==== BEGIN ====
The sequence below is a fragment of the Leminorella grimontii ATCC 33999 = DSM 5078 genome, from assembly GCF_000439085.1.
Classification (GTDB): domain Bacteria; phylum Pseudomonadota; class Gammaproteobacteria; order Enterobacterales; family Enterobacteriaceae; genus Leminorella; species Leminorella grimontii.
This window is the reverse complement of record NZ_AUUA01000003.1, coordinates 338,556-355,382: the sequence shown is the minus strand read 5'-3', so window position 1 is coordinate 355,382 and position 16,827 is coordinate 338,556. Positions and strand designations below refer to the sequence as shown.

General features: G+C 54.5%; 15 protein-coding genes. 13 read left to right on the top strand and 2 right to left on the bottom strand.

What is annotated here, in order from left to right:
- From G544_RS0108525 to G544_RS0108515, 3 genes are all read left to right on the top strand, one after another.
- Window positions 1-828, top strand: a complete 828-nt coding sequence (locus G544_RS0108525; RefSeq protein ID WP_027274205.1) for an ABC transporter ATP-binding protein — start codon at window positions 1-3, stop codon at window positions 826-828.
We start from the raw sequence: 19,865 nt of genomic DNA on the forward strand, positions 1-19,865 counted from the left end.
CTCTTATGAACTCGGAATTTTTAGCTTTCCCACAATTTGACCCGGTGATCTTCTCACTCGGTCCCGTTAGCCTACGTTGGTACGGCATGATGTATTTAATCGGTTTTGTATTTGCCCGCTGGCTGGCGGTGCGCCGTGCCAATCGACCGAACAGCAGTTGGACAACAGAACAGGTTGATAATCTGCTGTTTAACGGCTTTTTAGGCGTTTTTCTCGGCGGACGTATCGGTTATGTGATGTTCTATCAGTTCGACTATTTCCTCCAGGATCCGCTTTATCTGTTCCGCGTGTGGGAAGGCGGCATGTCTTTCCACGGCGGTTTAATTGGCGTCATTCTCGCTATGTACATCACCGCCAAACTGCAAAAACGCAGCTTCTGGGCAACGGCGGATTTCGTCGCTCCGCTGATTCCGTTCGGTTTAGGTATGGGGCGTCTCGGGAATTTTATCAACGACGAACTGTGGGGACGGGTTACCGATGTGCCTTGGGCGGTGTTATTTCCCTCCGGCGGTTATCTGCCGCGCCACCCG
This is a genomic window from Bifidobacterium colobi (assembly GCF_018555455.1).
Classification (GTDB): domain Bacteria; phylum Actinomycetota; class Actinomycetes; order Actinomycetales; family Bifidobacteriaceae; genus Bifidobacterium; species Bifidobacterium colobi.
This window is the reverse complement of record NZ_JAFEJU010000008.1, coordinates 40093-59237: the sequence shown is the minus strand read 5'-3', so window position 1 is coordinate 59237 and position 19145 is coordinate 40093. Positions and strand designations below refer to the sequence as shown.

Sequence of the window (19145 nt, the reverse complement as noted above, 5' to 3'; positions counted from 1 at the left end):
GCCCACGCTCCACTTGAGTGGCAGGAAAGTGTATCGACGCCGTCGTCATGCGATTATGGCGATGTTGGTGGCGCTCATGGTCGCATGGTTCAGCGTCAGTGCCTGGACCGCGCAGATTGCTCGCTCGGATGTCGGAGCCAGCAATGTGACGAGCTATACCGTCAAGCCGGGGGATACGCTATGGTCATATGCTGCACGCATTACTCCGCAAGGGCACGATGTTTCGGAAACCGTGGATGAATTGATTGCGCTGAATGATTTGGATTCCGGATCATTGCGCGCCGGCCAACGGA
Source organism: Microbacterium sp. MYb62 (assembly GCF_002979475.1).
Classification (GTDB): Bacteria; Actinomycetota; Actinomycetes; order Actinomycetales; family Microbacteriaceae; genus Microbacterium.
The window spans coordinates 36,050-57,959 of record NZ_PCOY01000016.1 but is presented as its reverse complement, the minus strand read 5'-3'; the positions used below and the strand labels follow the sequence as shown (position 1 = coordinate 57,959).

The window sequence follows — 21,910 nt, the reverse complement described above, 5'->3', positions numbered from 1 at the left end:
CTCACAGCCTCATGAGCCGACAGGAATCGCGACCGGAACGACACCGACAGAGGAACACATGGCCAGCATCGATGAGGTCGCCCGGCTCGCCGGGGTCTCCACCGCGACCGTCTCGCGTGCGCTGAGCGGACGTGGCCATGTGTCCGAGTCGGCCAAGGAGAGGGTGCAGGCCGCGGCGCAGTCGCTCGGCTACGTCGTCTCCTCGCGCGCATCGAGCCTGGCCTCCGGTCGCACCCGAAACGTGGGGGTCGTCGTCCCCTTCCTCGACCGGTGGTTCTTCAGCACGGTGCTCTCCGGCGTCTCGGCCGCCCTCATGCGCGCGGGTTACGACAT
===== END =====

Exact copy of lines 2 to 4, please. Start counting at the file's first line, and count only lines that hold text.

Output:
Classification (GTDB): domain Bacteria; phylum Pseudomonadota; class Gammaproteobacteria; order Enterobacterales; family Enterobacteriaceae; genus Leminorella; species Leminorella grimontii.
This window is the reverse complement of record NZ_AUUA01000003.1, coordinates 338,556-355,382: the sequence shown is the minus strand read 5'-3', so window position 1 is coordinate 355,382 and position 16,827 is coordinate 338,556. Positions and strand designations below refer to the sequence as shown.

General features: G+C 54.5%; 15 protein-coding genes. 13 read left to right on the top strand and 2 right to left on the bottom strand.